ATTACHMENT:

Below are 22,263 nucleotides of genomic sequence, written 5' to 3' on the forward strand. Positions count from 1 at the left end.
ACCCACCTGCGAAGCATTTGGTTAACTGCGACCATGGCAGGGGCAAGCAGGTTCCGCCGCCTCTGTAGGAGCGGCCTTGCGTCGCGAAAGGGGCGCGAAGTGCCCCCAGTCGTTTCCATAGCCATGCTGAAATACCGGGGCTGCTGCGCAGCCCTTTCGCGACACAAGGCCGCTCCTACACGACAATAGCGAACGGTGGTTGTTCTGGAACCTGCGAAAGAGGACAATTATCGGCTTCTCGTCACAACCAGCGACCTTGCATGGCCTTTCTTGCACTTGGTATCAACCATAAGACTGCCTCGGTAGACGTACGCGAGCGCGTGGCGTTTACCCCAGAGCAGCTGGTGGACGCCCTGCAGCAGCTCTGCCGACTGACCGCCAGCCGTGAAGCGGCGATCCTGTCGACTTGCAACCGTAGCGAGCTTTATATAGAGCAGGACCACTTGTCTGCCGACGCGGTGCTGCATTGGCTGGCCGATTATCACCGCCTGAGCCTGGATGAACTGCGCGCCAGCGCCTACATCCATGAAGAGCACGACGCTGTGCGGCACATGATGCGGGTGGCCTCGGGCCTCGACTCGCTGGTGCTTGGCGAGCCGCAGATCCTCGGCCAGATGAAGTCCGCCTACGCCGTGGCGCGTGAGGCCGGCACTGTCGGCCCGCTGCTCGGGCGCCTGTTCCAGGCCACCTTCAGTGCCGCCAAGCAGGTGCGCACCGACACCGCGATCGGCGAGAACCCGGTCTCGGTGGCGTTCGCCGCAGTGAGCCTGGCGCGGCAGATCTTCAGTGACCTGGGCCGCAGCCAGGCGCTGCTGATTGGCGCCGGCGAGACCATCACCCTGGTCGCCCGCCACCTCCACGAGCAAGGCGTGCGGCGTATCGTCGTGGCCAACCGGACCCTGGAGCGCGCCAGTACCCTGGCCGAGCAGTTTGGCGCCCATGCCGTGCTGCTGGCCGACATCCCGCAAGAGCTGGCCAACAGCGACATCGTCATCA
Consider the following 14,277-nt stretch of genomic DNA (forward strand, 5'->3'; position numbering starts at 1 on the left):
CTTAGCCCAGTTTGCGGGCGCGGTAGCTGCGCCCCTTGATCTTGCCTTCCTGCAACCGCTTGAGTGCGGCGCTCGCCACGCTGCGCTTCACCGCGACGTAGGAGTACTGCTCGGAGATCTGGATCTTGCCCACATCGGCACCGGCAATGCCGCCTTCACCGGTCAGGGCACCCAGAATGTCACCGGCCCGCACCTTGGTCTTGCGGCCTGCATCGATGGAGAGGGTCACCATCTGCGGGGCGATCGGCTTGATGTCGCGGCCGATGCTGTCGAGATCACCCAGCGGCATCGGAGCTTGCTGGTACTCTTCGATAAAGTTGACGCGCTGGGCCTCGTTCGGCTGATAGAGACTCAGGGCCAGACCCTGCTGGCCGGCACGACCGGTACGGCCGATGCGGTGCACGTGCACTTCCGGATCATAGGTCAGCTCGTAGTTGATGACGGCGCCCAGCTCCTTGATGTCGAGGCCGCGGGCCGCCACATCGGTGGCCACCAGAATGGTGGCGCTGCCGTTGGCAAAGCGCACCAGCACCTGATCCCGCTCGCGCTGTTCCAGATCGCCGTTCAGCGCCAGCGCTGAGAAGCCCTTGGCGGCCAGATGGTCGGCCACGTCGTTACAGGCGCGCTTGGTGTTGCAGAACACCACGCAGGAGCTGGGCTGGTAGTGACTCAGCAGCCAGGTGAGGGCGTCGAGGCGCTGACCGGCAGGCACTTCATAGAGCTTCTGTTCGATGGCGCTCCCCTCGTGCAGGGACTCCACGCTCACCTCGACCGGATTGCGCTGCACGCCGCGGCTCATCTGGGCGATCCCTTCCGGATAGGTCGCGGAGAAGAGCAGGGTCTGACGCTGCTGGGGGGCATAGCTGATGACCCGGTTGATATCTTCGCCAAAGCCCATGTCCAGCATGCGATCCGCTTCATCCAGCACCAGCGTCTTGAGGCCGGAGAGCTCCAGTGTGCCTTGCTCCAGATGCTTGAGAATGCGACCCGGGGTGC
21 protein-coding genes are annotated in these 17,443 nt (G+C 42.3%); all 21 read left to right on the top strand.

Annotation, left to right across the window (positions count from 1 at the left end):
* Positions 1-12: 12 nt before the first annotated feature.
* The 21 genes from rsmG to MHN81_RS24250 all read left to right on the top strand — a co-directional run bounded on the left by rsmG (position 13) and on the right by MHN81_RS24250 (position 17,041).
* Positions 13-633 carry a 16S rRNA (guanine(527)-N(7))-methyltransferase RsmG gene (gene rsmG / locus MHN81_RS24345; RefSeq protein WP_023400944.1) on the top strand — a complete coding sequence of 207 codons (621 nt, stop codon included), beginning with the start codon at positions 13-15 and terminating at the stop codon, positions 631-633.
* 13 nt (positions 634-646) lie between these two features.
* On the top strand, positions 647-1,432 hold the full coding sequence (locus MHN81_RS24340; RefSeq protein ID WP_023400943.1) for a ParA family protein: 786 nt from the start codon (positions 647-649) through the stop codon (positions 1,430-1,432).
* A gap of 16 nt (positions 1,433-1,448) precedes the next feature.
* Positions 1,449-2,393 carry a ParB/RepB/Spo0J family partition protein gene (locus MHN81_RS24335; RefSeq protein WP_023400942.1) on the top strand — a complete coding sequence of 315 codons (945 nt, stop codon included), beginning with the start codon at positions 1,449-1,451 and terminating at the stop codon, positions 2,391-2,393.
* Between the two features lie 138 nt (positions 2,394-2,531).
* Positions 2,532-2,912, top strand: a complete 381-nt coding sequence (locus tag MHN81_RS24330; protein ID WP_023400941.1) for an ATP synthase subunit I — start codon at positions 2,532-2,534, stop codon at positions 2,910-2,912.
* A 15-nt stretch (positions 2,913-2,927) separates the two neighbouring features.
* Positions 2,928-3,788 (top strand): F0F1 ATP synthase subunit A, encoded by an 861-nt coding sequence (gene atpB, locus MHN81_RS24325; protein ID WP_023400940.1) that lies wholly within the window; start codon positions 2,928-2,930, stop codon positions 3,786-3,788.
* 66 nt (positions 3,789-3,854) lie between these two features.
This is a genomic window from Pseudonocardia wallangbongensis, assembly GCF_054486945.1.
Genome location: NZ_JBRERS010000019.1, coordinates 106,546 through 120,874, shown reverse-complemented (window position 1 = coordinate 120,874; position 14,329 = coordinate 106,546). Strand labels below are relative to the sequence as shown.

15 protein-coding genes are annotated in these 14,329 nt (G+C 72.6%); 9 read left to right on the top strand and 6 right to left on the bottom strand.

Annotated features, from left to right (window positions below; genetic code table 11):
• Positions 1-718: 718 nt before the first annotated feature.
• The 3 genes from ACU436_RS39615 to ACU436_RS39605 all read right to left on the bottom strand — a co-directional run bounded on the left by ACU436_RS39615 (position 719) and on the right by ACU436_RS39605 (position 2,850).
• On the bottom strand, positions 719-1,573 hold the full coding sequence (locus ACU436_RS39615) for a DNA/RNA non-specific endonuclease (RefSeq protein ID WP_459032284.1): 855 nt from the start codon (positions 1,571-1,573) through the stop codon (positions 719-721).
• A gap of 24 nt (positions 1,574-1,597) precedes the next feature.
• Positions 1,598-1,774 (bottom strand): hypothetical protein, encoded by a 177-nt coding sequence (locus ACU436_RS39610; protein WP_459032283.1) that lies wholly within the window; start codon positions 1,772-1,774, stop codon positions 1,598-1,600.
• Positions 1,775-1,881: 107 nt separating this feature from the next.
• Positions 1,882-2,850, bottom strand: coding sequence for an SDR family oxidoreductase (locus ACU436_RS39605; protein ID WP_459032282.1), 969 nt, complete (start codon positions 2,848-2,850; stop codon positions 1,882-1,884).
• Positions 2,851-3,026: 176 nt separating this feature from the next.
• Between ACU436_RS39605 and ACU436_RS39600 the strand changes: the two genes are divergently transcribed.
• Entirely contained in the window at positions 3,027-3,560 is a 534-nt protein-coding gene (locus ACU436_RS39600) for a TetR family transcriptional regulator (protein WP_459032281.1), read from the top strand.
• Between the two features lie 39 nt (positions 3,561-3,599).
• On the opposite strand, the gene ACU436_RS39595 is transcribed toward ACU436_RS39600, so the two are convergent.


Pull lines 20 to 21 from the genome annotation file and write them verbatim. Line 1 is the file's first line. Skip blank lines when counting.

Genome location: NZ_JBRERS010000019.1, coordinates 106,546 through 120,874, shown reverse-complemented (window position 1 = coordinate 120,874; position 14,329 = coordinate 106,546). Strand labels below are relative to the sequence as shown.

15 protein-coding genes are annotated in these 14,329 nt (G+C 72.6%); 9 read left to right on the top strand and 6 right to left on the bottom strand.